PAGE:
What is Cryonics?

I’m sure most of you are familiar with the popular Batman villain Mr. Freeze—if not, you should reassess some things. Well, in the franchise, Mr. Freeze is a cryogenicist who put his terminally ill wife in suspended animation (a dormant state without death). According to New Scientist, this technique involves cooling a patient, who may have suffered acute trauma, to 10 – 15°C, replacing their blood with ice-cold saline. In a real-time situation, their brain will almost completely stop, they’ll be disconnected from the cooling system, and their body would be moved to the operating center. The surgical team will then have to fix the patient’s injuries before they are warmed up and their heart is restarted.

Although this procedure piqued my interest, it made me question whether reviving someone from death by way of cooling them is possible. Could we freeze a loved one who’s passed away and bring them back to life at a later date?

Right now, the answer is maybe. And the operation is called cryonics.

Cryonics is the process of cooling a recently deceased person to liquid nitrogen temperatures, preserving the body indefinitely. The goal is to keep the body preserved until future science can repair and replace vital tissues and bring the patient back to life. Chance for revival may include repairing or replacing damaged tissues and organs using advanced computer systems, nanotechnology, and medical equipment.

Cryonics was introduced in 1962 by Robert Ettinger after he published The Prospect of Immortality. The book’s success turned the idea of expanding one’s lifespan into a national discussion. This led Ettinger to form The Immortalist Society, and in 1976, that morphed into The Cryonics Institute, where the prospect of immortality became available through reliable and affordable cryonics services. The facility is based in Clinton Township, Michigan.

Currently, there are 100 patients in a cryonic state at The Cryonics Institute, including founder Robert Ettinger and members of his family. The two stages of the process include Phase One: placing a deceased patient into a cryonic suspension. And Phase Two: reanimating the patient. Phase Two has yet to be achieved until scientific advancements say otherwise.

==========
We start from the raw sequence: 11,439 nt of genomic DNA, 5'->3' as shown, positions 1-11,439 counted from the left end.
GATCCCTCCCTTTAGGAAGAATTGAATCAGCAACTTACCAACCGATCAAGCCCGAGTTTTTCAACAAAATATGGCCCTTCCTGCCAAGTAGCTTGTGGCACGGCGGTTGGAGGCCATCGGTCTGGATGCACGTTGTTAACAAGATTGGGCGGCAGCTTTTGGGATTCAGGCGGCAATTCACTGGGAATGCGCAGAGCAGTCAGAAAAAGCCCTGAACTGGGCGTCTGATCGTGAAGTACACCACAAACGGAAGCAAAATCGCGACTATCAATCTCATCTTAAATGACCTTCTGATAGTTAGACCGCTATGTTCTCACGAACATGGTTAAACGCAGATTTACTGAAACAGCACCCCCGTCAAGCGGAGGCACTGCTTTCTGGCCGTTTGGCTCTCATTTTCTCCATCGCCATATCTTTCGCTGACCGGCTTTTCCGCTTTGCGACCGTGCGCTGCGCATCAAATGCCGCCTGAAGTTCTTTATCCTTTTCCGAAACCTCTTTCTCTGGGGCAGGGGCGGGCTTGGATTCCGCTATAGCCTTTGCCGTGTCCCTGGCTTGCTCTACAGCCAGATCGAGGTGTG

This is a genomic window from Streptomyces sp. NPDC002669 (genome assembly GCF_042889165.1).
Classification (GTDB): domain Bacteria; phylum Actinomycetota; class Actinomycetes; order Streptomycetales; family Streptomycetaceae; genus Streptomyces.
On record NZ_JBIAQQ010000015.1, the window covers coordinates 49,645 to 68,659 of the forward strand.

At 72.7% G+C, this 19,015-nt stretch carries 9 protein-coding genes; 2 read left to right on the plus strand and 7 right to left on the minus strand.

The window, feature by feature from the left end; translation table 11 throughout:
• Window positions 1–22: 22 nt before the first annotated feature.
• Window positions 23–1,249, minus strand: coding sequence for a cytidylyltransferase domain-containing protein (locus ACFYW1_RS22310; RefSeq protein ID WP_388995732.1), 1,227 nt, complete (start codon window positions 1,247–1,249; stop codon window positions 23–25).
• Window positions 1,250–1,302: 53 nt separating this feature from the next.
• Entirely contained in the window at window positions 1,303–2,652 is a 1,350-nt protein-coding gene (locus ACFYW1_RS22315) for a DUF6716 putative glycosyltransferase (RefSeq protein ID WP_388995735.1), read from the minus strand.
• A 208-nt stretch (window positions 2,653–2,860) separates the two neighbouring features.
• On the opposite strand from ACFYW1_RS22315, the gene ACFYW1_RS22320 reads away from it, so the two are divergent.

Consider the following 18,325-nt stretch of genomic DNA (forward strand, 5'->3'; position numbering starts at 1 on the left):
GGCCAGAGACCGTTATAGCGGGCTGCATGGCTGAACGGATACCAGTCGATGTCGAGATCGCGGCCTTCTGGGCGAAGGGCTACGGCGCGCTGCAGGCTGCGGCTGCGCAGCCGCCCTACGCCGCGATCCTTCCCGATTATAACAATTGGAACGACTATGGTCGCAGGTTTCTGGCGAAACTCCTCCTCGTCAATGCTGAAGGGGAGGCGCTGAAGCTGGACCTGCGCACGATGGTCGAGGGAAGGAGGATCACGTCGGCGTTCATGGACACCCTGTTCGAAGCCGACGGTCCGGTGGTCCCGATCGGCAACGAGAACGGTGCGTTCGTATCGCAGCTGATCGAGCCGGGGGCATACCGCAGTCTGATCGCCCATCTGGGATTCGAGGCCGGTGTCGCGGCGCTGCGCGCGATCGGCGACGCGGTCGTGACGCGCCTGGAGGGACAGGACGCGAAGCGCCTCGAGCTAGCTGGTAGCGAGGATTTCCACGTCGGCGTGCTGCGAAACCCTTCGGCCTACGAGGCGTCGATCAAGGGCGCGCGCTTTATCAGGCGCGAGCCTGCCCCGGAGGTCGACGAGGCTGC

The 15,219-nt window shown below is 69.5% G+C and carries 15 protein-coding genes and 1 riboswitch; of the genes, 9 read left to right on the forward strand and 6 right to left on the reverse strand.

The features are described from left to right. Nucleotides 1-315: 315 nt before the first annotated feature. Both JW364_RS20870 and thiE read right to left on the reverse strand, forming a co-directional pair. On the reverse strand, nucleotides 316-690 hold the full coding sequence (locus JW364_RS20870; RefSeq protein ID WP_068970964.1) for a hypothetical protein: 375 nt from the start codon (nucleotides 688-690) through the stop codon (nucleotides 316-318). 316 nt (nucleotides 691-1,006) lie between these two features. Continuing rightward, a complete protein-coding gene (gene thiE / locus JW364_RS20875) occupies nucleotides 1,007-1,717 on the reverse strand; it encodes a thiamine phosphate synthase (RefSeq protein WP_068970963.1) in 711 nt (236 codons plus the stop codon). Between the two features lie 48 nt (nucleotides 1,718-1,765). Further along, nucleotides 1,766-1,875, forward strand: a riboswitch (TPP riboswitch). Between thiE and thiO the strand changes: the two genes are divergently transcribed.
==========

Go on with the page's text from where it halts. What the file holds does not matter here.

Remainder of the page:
The Cryonics Institute is a non-profit membership organization, with its fundamental objective being to give people a “second chance at life.”

Essentially, the concept is to “buy time” until technology catches up and is able to fully repair and restore the human body. Cryonicists are people who believe this future is not only possible, but highly probable and who have decided to take action in the present for the chance at a renewed life in the future. Cryonics Insitute patients currently cryopreserved at CI include people from all walks of life and all ages – chefs, students, secretaries, professors and many others.

If an artificial intelligence takeover (A.I.) is possible, at least by way of conspiracy theorists, then the practice of cryonics has to be successful one day.

For more information on The Cryonics Institute, check out their official website. I’ll keep you all updated on any new findings.

Until Next Time…

(Sources)

Photo Credit: Wookieepedia, Stuff.co.nz, Wikipedia, and Metro

Thomson, H. (2019, November 20). Exclusive: Humans placed in suspended animation for the first time Read more: https://www.newscientist.com/article/2224004-exclusive-humans-placed-in-suspended-animation-for-the-first-time/#ixzz6qQdquqiB. Retrieved March 28, 2021, from https://www.newscientist.com/article/2224004-exclusive-humans-placed-in-suspended-animation-for-the-first-time/

(n.d.). Retrieved March 28, 2021, from https://www.cryonics.org

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